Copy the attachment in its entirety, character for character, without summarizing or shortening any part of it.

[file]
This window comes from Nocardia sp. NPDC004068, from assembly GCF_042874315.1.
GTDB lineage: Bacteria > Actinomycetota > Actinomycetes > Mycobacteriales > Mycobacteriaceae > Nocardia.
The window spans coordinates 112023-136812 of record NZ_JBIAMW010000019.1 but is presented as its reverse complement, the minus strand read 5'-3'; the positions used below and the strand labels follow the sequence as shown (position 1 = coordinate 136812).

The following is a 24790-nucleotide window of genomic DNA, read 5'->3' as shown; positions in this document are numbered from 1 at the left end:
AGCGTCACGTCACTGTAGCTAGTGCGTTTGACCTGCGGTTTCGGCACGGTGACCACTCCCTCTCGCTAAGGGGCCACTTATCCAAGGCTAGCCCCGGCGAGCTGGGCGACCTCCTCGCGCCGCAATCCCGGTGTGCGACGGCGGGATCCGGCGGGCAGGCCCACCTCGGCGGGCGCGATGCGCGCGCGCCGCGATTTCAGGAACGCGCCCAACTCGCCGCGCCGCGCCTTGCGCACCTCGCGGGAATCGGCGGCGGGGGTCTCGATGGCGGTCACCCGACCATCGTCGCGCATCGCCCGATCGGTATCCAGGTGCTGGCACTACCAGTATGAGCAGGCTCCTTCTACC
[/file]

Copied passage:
This window comes from Nocardia sp. NPDC004068, from assembly GCF_042874315.1.
GTDB lineage: Bacteria > Actinomycetota > Actinomycetes > Mycobacteriales > Mycobacteriaceae > Nocardia.
The window spans coordinates 112023-136812 of record NZ_JBIAMW010000019.1 but is presented as its reverse complement, the minus strand read 5'-3'; the positions used below and the strand labels follow the sequence as shown (position 1 = coordinate 136812).

The following is a 24790-nucleotide window of genomic DNA, read 5'->3' as shown; positions in this document are numbered from 1 at the left end:
AGCGTCACGTCACTGTAGCTAGTGCGTTTGACCTGCGGTTTCGGCACGGTGACCACTCCCTCTCGCTAAGGGGCCACTTATCCAAGGCTAGCCCCGGCGAGCTGGGCGACCTCCTCGCGCCGCAATCCCGGTGTGCGACGGCGGGATCCGGCGGGCAGGCCCACCTCGGCGGGCGCGATGCGCGCGCGCCGCGATTTCAGGAACGCGCCCAACTCGCCGCGCCGCGCCTTGCGCACCTCGCGGGAATCGGCGGCGGGGGTCTCGATGGCGGTCACCCGACCATCGTCGCGCATCGCCCGATCGGTATCCAGGTGCTGGCACTACCAGTATGAGCAGGCTCCTTCTACC